People Who Put the “Ability” in “Disability”
You may have heard of a few conditions which are considered Developmental Disabilities: cerebral palsy, autism, Down syndrome, epilepsy, and many others. In general, developmental disabilities are physical and/or mental impairments which become evident early in a person’s life. These disabilities may affect the person’s ability to take care of him or herself, to communicate, to move independently, to live independently, or to be financially self-sufficient. However, many people who have developmental disabilities are able to work, to drive, to live on their own, and to marry and have families.
Below are stories of a few real-life people who live in our community and have developmental disabilities. (To protect the individuals’ privacy, names have been changed and some personal details have been altered.)
Jane lived in an Adult Foster Care home for years. Even though it was called a “home,” it never felt like home to Jane. Jane’s case worker remembers visiting her there one day when Jane casually leaned against the refrigerator as they talked. The home manager saw it and snapped, “Don’t touch the fridge!” Jane immediately jumped back. She was embarrassed and belittled to be treated this way in front of a visitor. Understandably, Jane wanted to move out. She was middle-aged at this time. She told her case worker she wanted to at least try living on her own before she was too old and had to move to an “old folks home.”
After a little work, Jane was able to get her first apartment. Her case worker remembers how exciting it was for Jane to finally have a place to call home. As they walked through the kitchen, Jane reached out with a little grin and said, “I can touch the fridge here!” Jane continued to live successfully in her own apartment for 15 years. When she finally needed to move to a place with more living supports, it was because of her older age and physical health, not because of her disability.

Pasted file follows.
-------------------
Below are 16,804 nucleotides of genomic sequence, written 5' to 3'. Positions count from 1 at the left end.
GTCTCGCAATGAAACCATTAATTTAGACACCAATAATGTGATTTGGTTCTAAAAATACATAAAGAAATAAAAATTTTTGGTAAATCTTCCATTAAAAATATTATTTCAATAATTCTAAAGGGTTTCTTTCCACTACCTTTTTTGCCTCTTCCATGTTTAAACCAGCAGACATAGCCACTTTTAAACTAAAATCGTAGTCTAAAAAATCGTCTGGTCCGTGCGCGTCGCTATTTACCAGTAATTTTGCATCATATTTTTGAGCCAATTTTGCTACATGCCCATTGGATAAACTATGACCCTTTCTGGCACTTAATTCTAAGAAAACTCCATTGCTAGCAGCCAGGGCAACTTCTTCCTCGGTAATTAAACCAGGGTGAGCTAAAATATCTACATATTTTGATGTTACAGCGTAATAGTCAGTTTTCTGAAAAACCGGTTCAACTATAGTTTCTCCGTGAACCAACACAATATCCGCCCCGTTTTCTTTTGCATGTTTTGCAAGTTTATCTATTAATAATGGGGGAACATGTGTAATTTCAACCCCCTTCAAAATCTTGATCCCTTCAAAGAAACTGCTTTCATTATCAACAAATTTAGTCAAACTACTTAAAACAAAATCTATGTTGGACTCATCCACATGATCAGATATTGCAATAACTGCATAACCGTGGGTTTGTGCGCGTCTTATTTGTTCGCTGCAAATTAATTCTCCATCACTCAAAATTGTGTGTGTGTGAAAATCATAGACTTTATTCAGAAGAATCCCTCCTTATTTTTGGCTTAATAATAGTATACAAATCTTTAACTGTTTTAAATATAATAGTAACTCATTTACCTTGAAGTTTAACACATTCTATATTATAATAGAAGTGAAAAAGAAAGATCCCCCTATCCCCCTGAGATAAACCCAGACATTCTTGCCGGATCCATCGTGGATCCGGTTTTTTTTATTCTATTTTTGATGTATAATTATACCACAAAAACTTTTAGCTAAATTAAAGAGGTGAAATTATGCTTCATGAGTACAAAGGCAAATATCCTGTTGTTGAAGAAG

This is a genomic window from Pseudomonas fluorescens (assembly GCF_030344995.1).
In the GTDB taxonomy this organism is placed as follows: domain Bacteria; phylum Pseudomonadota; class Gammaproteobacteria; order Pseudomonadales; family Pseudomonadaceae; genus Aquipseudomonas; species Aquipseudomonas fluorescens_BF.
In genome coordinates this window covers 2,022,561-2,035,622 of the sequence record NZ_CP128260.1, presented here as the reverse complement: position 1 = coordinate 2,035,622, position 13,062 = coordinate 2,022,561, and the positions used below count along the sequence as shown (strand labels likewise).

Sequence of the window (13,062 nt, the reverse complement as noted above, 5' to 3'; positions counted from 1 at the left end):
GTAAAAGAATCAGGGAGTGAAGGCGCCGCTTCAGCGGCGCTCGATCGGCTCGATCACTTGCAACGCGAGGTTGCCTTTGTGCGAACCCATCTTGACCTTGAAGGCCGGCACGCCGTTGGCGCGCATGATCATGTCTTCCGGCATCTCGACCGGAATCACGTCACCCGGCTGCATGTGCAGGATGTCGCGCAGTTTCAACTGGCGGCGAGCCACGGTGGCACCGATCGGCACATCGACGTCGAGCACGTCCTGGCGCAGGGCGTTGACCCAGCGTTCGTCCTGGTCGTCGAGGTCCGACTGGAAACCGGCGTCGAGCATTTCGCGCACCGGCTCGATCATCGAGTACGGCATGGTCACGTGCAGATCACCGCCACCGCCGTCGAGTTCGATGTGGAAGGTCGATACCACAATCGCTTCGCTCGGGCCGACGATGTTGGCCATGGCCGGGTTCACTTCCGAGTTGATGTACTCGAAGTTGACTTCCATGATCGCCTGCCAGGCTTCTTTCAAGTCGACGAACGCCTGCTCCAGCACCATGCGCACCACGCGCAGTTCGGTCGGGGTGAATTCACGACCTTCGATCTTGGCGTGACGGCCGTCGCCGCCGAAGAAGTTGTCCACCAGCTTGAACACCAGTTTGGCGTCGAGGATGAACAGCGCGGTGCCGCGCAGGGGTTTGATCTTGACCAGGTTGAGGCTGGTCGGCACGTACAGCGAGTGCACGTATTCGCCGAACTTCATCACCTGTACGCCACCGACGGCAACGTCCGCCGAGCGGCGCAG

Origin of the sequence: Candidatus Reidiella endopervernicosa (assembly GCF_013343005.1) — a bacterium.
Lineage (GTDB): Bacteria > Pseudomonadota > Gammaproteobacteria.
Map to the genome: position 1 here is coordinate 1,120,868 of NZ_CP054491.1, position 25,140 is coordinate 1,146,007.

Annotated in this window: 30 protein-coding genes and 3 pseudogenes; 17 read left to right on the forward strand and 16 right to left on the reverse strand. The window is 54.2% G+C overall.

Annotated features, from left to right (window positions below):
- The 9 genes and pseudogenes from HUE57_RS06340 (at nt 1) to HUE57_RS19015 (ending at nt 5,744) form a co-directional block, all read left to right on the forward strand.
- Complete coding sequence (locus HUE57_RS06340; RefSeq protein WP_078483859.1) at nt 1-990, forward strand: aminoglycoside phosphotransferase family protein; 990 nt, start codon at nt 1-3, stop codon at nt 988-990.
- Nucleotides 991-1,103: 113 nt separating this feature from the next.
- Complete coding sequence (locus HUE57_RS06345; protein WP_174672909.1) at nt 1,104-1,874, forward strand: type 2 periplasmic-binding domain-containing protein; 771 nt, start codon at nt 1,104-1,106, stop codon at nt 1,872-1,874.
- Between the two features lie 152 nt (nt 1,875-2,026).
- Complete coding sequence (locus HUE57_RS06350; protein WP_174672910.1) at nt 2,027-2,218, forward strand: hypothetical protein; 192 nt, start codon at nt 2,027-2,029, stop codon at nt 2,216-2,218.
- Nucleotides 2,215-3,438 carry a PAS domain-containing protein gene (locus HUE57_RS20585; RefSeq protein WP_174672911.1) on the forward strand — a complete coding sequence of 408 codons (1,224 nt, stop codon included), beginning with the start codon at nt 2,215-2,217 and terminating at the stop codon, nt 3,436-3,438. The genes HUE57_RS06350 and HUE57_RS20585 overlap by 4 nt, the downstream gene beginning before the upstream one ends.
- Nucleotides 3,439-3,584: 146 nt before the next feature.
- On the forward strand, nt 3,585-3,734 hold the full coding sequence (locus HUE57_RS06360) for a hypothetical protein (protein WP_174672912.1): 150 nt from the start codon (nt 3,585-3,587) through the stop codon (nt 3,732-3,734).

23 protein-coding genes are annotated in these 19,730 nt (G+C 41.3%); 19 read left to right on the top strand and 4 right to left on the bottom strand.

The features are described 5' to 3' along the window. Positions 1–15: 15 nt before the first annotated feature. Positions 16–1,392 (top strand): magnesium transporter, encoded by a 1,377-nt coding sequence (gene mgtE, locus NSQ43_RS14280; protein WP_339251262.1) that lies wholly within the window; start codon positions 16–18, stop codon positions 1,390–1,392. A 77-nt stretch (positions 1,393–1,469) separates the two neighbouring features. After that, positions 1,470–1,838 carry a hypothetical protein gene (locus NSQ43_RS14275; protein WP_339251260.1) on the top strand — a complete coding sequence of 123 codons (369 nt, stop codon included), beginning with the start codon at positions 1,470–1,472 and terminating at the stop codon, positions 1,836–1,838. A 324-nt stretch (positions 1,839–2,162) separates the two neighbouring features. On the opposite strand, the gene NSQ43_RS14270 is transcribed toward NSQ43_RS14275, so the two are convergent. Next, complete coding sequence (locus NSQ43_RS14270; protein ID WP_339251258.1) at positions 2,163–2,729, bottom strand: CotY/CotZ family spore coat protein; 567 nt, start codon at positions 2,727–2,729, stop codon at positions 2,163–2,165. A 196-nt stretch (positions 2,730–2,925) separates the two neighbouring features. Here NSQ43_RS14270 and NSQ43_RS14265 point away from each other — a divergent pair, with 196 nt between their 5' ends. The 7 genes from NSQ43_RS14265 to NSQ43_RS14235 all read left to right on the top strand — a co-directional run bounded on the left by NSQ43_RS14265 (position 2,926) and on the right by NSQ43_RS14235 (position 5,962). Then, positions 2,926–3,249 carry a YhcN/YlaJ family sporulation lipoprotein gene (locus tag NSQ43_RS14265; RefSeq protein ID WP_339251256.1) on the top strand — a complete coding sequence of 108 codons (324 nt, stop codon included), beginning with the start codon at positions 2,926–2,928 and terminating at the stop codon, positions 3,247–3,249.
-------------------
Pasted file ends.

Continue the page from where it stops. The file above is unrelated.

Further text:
As a young man, Barry got into some trouble due to his drinking. His case worker gave him support to stop drinking and stay out of trouble, but Barry wasn’t completely ready to change his ways. Then he met Alice. They fell in love and moved in together. Alice didn’t like Barry’s drinking, so with her support, he quit. Barry’s disability had made it hard for him to live well on his own. Alice had a few more skills than he. Together, they established a stable home. Barry got a job, and he and Alice had two children. Before long, Barry didn’t need a case worker anymore. His former case worker ran into him and his family not too long ago. “Remember me?” he asked with a proud smile.
Ellen was living with some family friends when a neighbor reported that she was being exploited for her money. Due to her disability, Ellen received Social Security Disability income. The people she lived with were taking her income for their own use, and making her do household chores for free.
Ellen started getting services from Community Mental Health. She met many people like her who had disabilities, but lived on their own. Pretty soon, Ellen decided she wanted that too. As soon as possible, her case worker helped her get an apartment. Nowadays, Ellen gets some in-home help due to a physical injury. But mostly she takes care of herself. She spends time visiting with friends, shopping, and doing other community activities that she enjoys.
Of course, having a developmental disability can make life challenging. But it doesn’t mean a person can’t live on his or her own, live where he or she wants, and do what he or she wants to do in life. With creativity and perseverance, hopes and dreams can be achieved.
Betsy Reed is the Quality Assurance and Public Relations Coordinator at West Michigan Community Mental Health.
West Michigan Community Mental Health System